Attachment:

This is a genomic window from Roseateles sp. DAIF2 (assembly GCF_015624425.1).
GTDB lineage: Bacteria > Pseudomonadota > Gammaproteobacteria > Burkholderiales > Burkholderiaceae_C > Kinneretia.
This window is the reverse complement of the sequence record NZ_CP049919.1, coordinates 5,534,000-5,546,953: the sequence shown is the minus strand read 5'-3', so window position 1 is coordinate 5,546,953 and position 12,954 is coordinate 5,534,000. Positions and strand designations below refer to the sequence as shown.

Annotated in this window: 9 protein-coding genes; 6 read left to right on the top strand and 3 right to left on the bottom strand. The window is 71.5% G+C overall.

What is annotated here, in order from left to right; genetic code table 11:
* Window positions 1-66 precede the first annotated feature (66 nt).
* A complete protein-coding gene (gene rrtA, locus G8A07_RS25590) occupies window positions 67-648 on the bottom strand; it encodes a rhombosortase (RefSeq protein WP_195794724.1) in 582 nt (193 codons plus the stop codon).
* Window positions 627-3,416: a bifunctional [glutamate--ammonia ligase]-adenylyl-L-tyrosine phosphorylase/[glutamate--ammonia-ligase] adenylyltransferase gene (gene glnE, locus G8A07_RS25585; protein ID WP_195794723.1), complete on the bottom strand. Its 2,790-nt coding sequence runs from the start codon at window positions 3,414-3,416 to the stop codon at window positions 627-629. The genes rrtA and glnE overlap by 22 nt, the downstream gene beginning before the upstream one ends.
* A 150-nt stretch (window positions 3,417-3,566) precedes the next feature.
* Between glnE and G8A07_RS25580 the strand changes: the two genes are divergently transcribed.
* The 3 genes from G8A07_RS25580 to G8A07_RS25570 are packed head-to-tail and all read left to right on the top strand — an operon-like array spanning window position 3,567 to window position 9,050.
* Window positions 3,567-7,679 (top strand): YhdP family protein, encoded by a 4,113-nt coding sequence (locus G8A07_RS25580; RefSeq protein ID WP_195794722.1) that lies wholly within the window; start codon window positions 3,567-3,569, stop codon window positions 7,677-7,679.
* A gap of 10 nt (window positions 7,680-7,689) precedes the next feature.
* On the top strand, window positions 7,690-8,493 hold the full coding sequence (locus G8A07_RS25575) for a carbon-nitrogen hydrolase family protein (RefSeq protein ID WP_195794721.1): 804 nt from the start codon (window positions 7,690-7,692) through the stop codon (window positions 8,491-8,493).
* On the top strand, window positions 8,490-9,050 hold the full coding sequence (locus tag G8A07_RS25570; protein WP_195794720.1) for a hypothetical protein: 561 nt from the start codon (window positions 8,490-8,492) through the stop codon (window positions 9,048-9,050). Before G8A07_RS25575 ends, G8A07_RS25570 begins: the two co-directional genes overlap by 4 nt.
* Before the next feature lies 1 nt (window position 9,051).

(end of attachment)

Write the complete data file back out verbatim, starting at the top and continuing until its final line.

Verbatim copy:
This is a genomic window from Roseateles sp. DAIF2 (assembly GCF_015624425.1).
GTDB lineage: Bacteria > Pseudomonadota > Gammaproteobacteria > Burkholderiales > Burkholderiaceae_C > Kinneretia.
This window is the reverse complement of the sequence record NZ_CP049919.1, coordinates 5,534,000-5,546,953: the sequence shown is the minus strand read 5'-3', so window position 1 is coordinate 5,546,953 and position 12,954 is coordinate 5,534,000. Positions and strand designations below refer to the sequence as shown.

Annotated in this window: 9 protein-coding genes; 6 read left to right on the top strand and 3 right to left on the bottom strand. The window is 71.5% G+C overall.

What is annotated here, in order from left to right; genetic code table 11:
* Window positions 1-66 precede the first annotated feature (66 nt).
* A complete protein-coding gene (gene rrtA, locus G8A07_RS25590) occupies window positions 67-648 on the bottom strand; it encodes a rhombosortase (RefSeq protein WP_195794724.1) in 582 nt (193 codons plus the stop codon).
* Window positions 627-3,416: a bifunctional [glutamate--ammonia ligase]-adenylyl-L-tyrosine phosphorylase/[glutamate--ammonia-ligase] adenylyltransferase gene (gene glnE, locus G8A07_RS25585; protein ID WP_195794723.1), complete on the bottom strand. Its 2,790-nt coding sequence runs from the start codon at window positions 3,414-3,416 to the stop codon at window positions 627-629. The genes rrtA and glnE overlap by 22 nt, the downstream gene beginning before the upstream one ends.
* A 150-nt stretch (window positions 3,417-3,566) precedes the next feature.
* Between glnE and G8A07_RS25580 the strand changes: the two genes are divergently transcribed.
* The 3 genes from G8A07_RS25580 to G8A07_RS25570 are packed head-to-tail and all read left to right on the top strand — an operon-like array spanning window position 3,567 to window position 9,050.
* Window positions 3,567-7,679 (top strand): YhdP family protein, encoded by a 4,113-nt coding sequence (locus G8A07_RS25580; RefSeq protein ID WP_195794722.1) that lies wholly within the window; start codon window positions 3,567-3,569, stop codon window positions 7,677-7,679.
* A gap of 10 nt (window positions 7,680-7,689) precedes the next feature.
* On the top strand, window positions 7,690-8,493 hold the full coding sequence (locus G8A07_RS25575) for a carbon-nitrogen hydrolase family protein (RefSeq protein ID WP_195794721.1): 804 nt from the start codon (window positions 7,690-7,692) through the stop codon (window positions 8,491-8,493).
* On the top strand, window positions 8,490-9,050 hold the full coding sequence (locus tag G8A07_RS25570; protein WP_195794720.1) for a hypothetical protein: 561 nt from the start codon (window positions 8,490-8,492) through the stop codon (window positions 9,048-9,050). Before G8A07_RS25575 ends, G8A07_RS25570 begins: the two co-directional genes overlap by 4 nt.
* Before the next feature lies 1 nt (window position 9,051).